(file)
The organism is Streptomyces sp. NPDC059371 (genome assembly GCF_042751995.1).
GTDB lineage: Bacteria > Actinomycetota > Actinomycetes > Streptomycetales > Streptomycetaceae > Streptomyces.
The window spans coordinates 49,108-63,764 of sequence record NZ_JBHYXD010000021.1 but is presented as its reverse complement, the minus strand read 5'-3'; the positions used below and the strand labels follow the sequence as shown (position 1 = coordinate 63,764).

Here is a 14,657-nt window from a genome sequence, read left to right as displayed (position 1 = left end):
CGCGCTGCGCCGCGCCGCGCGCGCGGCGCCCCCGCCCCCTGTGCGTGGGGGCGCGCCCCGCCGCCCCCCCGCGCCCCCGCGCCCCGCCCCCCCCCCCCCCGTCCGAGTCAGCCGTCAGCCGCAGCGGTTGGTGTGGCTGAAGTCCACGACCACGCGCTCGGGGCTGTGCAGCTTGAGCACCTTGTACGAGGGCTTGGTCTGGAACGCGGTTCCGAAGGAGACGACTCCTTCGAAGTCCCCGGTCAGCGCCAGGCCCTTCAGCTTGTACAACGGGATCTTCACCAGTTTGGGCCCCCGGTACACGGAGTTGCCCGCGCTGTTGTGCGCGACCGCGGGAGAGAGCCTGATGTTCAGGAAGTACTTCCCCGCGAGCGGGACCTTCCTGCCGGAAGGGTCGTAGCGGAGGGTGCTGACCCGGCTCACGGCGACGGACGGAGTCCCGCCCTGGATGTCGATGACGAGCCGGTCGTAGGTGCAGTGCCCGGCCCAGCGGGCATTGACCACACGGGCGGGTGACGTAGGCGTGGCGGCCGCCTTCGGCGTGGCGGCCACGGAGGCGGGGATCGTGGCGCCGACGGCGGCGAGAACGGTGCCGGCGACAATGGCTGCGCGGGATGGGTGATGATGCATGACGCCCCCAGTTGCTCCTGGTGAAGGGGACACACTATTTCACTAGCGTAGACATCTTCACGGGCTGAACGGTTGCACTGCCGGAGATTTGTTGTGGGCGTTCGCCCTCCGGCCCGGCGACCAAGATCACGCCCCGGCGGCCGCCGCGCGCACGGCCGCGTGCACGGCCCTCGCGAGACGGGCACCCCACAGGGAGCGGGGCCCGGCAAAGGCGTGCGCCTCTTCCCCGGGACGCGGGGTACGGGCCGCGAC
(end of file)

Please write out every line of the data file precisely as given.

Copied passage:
The organism is Streptomyces sp. NPDC059371 (genome assembly GCF_042751995.1).
GTDB lineage: Bacteria > Actinomycetota > Actinomycetes > Streptomycetales > Streptomycetaceae > Streptomyces.
The window spans coordinates 49,108-63,764 of sequence record NZ_JBHYXD010000021.1 but is presented as its reverse complement, the minus strand read 5'-3'; the positions used below and the strand labels follow the sequence as shown (position 1 = coordinate 63,764).

Here is a 14,657-nt window from a genome sequence, read left to right as displayed (position 1 = left end):
CGCGCTGCGCCGCGCCGCGCGCGCGGCGCCCCCGCCCCCTGTGCGTGGGGGCGCGCCCCGCCGCCCCCCCGCGCCCCCGCGCCCCGCCCCCCCCCCCCCCGTCCGAGTCAGCCGTCAGCCGCAGCGGTTGGTGTGGCTGAAGTCCACGACCACGCGCTCGGGGCTGTGCAGCTTGAGCACCTTGTACGAGGGCTTGGTCTGGAACGCGGTTCCGAAGGAGACGACTCCTTCGAAGTCCCCGGTCAGCGCCAGGCCCTTCAGCTTGTACAACGGGATCTTCACCAGTTTGGGCCCCCGGTACACGGAGTTGCCCGCGCTGTTGTGCGCGACCGCGGGAGAGAGCCTGATGTTCAGGAAGTACTTCCCCGCGAGCGGGACCTTCCTGCCGGAAGGGTCGTAGCGGAGGGTGCTGACCCGGCTCACGGCGACGGACGGAGTCCCGCCCTGGATGTCGATGACGAGCCGGTCGTAGGTGCAGTGCCCGGCCCAGCGGGCATTGACCACACGGGCGGGTGACGTAGGCGTGGCGGCCGCCTTCGGCGTGGCGGCCACGGAGGCGGGGATCGTGGCGCCGACGGCGGCGAGAACGGTGCCGGCGACAATGGCTGCGCGGGATGGGTGATGATGCATGACGCCCCCAGTTGCTCCTGGTGAAGGGGACACACTATTTCACTAGCGTAGACATCTTCACGGGCTGAACGGTTGCACTGCCGGAGATTTGTTGTGGGCGTTCGCCCTCCGGCCCGGCGACCAAGATCACGCCCCGGCGGCCGCCGCGCGCACGGCCGCGTGCACGGCCCTCGCGAGACGGGCACCCCACAGGGAGCGGGGCCCGGCAAAGGCGTGCGCCTCTTCCCCGGGACGCGGGGTACGGGCCGCGAC